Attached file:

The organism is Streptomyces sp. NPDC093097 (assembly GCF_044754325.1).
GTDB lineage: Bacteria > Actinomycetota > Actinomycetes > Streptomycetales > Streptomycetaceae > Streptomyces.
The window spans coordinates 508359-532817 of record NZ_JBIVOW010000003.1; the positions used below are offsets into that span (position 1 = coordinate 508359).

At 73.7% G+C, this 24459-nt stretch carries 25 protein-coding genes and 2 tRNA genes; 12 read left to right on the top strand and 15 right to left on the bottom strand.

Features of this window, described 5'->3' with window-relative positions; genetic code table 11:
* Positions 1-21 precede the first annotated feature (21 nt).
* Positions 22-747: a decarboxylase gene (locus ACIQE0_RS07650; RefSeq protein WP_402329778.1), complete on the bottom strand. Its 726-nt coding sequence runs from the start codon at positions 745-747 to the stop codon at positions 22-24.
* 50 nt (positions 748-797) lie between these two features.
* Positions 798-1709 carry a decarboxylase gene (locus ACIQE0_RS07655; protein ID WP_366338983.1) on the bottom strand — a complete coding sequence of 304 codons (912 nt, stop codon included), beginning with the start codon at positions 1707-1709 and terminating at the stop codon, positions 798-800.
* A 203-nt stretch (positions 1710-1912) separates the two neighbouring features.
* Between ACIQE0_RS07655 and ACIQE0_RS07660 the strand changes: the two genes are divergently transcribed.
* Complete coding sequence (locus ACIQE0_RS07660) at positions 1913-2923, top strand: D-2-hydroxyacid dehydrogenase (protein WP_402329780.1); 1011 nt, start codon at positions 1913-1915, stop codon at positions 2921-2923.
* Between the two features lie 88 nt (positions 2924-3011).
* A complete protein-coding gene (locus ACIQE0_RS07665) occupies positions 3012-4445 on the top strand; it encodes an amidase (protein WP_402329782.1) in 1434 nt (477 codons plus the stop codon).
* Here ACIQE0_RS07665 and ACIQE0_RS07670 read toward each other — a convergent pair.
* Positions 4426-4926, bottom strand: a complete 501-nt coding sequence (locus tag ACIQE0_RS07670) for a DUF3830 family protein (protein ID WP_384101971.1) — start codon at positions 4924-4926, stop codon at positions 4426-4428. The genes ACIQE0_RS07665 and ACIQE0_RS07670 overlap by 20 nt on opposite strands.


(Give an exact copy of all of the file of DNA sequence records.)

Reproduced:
The organism is Streptomyces sp. NPDC093097 (assembly GCF_044754325.1).
GTDB lineage: Bacteria > Actinomycetota > Actinomycetes > Streptomycetales > Streptomycetaceae > Streptomyces.
The window spans coordinates 508359-532817 of record NZ_JBIVOW010000003.1; the positions used below are offsets into that span (position 1 = coordinate 508359).

At 73.7% G+C, this 24459-nt stretch carries 25 protein-coding genes and 2 tRNA genes; 12 read left to right on the top strand and 15 right to left on the bottom strand.

Features of this window, described 5'->3' with window-relative positions; genetic code table 11:
* Positions 1-21 precede the first annotated feature (21 nt).
* Positions 22-747: a decarboxylase gene (locus ACIQE0_RS07650; RefSeq protein WP_402329778.1), complete on the bottom strand. Its 726-nt coding sequence runs from the start codon at positions 745-747 to the stop codon at positions 22-24.
* 50 nt (positions 748-797) lie between these two features.
* Positions 798-1709 carry a decarboxylase gene (locus ACIQE0_RS07655; protein ID WP_366338983.1) on the bottom strand — a complete coding sequence of 304 codons (912 nt, stop codon included), beginning with the start codon at positions 1707-1709 and terminating at the stop codon, positions 798-800.
* A 203-nt stretch (positions 1710-1912) separates the two neighbouring features.
* Between ACIQE0_RS07655 and ACIQE0_RS07660 the strand changes: the two genes are divergently transcribed.
* Complete coding sequence (locus ACIQE0_RS07660) at positions 1913-2923, top strand: D-2-hydroxyacid dehydrogenase (protein WP_402329780.1); 1011 nt, start codon at positions 1913-1915, stop codon at positions 2921-2923.
* Between the two features lie 88 nt (positions 2924-3011).
* A complete protein-coding gene (locus ACIQE0_RS07665) occupies positions 3012-4445 on the top strand; it encodes an amidase (protein WP_402329782.1) in 1434 nt (477 codons plus the stop codon).
* Here ACIQE0_RS07665 and ACIQE0_RS07670 read toward each other — a convergent pair.
* Positions 4426-4926, bottom strand: a complete 501-nt coding sequence (locus tag ACIQE0_RS07670) for a DUF3830 family protein (protein ID WP_384101971.1) — start codon at positions 4924-4926, stop codon at positions 4426-4428. The genes ACIQE0_RS07665 and ACIQE0_RS07670 overlap by 20 nt on opposite strands.